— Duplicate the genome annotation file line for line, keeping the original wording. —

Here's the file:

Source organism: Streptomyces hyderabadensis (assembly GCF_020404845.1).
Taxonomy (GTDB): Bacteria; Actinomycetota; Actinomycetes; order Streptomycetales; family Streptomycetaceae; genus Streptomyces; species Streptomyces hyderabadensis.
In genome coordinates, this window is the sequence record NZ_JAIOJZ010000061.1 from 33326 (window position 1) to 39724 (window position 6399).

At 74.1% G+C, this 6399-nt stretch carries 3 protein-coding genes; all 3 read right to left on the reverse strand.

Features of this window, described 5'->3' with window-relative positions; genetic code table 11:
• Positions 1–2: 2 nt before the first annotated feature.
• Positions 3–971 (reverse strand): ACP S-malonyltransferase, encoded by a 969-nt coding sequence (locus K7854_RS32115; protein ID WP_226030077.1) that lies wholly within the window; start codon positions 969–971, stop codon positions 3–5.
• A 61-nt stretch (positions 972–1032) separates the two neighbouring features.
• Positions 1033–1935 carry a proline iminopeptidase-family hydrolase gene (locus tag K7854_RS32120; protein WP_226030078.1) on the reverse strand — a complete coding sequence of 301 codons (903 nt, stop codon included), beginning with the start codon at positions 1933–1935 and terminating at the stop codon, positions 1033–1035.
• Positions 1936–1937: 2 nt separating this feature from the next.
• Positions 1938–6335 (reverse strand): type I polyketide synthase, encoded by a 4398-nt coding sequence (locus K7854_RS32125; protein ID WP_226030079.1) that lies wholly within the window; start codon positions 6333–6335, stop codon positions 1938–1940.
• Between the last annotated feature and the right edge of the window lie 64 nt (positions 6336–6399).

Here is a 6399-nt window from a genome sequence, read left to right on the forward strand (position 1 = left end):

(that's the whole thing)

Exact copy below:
Source organism: Streptomyces hyderabadensis (assembly GCF_020404845.1).
Taxonomy (GTDB): Bacteria; Actinomycetota; Actinomycetes; order Streptomycetales; family Streptomycetaceae; genus Streptomyces; species Streptomyces hyderabadensis.
In genome coordinates, this window is the sequence record NZ_JAIOJZ010000061.1 from 33326 (window position 1) to 39724 (window position 6399).

At 74.1% G+C, this 6399-nt stretch carries 3 protein-coding genes; all 3 read right to left on the reverse strand.

Features of this window, described 5'->3' with window-relative positions; genetic code table 11:
• Positions 1–2: 2 nt before the first annotated feature.
• Positions 3–971 (reverse strand): ACP S-malonyltransferase, encoded by a 969-nt coding sequence (locus K7854_RS32115; protein ID WP_226030077.1) that lies wholly within the window; start codon positions 969–971, stop codon positions 3–5.
• A 61-nt stretch (positions 972–1032) separates the two neighbouring features.
• Positions 1033–1935 carry a proline iminopeptidase-family hydrolase gene (locus tag K7854_RS32120; protein WP_226030078.1) on the reverse strand — a complete coding sequence of 301 codons (903 nt, stop codon included), beginning with the start codon at positions 1933–1935 and terminating at the stop codon, positions 1033–1035.
• Positions 1936–1937: 2 nt separating this feature from the next.
• Positions 1938–6335 (reverse strand): type I polyketide synthase, encoded by a 4398-nt coding sequence (locus K7854_RS32125; protein ID WP_226030079.1) that lies wholly within the window; start codon positions 6333–6335, stop codon positions 1938–1940.
• Between the last annotated feature and the right edge of the window lie 64 nt (positions 6336–6399).

Here is a 6399-nt window from a genome sequence, read left to right on the forward strand (position 1 = left end):